The eCMR protocol
The CMR Convention was drawn up in 1956 by the United Nations with the aim of providing a uniform legal framework for national and international road transport. Most European countries ratified the convention, as well as several countries outside of Europe.
The CMR document does not only contain the correct information about the cargo, but is also the agreement between the three parties involved in the transport (sender, carrier and receiver). The CMR regulates liability, damage and compensation. The CMR automatically applies to contracts of carriage for international road transport, where the place of receipt and/or the place of delivery is in a participating country.
In February 2008 an additional e-protocol was added to the CMR convention, which entered into force in June 2011. The e-protocol provides a legal framework and standards for the use of electronic means to record the CMR consignment note.
In total, the eCMR protocol has been ratified by 27 countries so far:
- Czech Republic
- The Netherlands
- United Kingdom of Great Britain and Northern Ireland
Several other countries, such as Germany and Italy are currently working on the ratification of the eCMR.
Use of eCMR in non-ratified countries
Within Europe, most transport do cross boarders at some point. Sometimes also to or through countries that have not yet ratified the eCMR protocol. In these countries, the eCMR is therefore not an equivalent to the paper consignment note and cannot be used without it. However, carriers can make use of a hybrid version to already benefit of the digital consignment note and the improved supply chain visibility to be prepared for the future.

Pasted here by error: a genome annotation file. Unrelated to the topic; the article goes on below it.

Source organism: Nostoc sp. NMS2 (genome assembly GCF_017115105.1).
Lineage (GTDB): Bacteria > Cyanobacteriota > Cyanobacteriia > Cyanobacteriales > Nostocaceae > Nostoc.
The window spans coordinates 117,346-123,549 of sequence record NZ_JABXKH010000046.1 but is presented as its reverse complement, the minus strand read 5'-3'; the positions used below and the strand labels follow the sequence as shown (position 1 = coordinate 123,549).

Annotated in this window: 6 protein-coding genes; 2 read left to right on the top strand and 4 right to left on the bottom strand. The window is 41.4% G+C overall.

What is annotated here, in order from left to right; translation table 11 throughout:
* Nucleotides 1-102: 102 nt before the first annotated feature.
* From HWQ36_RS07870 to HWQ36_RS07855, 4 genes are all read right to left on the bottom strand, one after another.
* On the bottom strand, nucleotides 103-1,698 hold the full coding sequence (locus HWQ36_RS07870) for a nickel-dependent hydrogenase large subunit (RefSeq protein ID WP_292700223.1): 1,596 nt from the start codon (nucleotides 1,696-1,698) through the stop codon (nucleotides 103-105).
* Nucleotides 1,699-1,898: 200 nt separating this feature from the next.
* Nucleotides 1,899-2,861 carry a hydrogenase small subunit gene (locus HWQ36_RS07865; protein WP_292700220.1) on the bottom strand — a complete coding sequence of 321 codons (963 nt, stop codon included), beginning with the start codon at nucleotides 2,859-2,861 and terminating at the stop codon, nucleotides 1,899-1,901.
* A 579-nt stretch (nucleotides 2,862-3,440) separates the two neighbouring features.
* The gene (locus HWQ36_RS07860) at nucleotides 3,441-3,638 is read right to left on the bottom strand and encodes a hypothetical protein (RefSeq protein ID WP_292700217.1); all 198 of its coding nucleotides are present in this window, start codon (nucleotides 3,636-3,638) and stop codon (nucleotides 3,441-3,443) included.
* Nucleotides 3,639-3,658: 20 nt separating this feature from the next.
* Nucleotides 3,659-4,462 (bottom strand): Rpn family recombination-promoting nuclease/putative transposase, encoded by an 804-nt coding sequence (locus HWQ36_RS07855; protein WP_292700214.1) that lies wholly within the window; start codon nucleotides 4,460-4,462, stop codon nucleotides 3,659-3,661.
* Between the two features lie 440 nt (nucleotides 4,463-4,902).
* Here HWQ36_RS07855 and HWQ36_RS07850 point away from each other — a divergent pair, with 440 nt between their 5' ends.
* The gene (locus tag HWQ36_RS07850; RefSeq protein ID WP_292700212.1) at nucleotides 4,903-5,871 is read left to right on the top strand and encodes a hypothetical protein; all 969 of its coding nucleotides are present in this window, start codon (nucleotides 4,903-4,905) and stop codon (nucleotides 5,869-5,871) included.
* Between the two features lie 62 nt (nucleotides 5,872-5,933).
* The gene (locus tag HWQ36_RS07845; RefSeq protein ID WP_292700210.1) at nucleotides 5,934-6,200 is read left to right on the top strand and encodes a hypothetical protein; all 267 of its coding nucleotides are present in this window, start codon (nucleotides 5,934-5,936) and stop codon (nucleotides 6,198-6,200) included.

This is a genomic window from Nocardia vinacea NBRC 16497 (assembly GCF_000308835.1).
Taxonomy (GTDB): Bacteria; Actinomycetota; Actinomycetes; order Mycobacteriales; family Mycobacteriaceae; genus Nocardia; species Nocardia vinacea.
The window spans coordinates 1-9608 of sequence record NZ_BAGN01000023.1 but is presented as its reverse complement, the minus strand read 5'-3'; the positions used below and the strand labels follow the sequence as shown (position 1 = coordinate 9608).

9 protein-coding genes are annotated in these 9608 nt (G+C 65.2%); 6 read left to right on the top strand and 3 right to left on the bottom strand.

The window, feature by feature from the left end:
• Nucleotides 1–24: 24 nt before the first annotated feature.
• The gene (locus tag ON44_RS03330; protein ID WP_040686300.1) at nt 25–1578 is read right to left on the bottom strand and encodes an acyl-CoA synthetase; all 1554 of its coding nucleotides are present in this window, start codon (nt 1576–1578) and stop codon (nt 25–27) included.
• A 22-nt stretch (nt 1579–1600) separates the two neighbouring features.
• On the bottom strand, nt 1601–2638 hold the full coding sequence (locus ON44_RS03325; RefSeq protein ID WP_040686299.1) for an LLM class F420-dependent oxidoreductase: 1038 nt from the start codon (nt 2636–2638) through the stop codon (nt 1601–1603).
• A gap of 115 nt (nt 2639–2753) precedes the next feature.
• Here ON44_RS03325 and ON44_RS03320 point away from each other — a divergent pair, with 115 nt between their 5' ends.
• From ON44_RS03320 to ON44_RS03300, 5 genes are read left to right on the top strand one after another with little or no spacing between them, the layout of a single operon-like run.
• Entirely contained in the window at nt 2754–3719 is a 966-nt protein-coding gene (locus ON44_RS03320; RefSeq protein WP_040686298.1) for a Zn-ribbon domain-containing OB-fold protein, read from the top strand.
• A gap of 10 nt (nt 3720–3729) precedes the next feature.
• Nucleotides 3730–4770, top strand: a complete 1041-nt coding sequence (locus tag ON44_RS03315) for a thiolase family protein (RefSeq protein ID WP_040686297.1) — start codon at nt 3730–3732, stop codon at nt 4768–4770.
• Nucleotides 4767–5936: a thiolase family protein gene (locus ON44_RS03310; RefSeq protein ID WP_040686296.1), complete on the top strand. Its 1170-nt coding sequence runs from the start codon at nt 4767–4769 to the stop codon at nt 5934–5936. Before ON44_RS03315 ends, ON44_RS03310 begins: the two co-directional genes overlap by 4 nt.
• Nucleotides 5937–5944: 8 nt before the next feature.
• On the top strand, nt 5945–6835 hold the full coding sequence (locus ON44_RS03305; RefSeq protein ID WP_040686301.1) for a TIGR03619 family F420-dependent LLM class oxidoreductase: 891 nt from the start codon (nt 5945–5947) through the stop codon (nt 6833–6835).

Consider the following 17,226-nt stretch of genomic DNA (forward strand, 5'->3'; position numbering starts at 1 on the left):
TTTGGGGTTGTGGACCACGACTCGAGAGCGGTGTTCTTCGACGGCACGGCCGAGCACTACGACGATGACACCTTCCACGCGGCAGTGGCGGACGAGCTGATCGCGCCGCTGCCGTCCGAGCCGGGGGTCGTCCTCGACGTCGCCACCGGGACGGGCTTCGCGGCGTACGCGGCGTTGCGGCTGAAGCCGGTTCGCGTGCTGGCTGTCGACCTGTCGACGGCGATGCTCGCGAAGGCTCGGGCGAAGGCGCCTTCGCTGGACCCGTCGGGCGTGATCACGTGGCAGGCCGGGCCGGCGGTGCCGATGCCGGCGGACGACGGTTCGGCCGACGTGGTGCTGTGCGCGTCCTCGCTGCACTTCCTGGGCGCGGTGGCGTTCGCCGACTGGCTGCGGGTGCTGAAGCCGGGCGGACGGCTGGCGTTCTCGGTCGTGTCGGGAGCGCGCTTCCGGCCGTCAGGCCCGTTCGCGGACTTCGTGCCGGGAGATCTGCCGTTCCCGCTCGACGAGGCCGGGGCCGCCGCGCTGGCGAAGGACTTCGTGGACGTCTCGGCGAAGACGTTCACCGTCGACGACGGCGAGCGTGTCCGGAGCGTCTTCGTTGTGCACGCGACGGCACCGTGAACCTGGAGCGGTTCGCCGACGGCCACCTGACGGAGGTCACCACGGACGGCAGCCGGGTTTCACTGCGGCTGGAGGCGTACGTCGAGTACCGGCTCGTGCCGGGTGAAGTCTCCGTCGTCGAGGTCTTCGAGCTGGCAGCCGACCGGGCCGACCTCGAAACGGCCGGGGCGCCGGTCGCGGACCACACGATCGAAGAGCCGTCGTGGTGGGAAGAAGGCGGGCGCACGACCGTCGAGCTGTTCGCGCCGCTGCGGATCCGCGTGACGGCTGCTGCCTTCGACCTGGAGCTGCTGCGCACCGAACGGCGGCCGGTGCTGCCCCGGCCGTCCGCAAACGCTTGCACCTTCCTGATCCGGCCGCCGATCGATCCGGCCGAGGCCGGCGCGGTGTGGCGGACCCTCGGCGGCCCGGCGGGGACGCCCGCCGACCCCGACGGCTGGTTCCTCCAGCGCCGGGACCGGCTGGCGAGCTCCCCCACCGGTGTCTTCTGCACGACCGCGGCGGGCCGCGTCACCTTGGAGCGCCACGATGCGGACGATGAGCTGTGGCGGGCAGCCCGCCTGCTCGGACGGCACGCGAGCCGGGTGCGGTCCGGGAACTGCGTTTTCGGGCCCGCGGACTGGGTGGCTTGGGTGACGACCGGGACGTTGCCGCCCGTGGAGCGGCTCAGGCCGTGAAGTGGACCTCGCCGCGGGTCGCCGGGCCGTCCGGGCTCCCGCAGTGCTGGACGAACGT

When the road transport crosses e.g. Germany, it is allowed to use a digital consignment note as an addition to the paper version. However, in non-ratified countries, the paper freight documents are still mandatory and cannot be replaced completely by the eCMR yet. Therefore it is recommended to keep a copy of paper consignment note in case of a check by the authorities and to use the digital version to increase supply chain visibility and efficiency and to be prepared for the future.
Expected to be mandatory in 2026
The digital transfer of consignment notes in Europe between companies, governments and customs administrations is one step closer. On Wednesday 27th of November 2019, the European Parliament and the European Council have agreed and accepted on making the use of digital consignment notes mandatory. The digital consignment note is expected to be mandatory in 2026.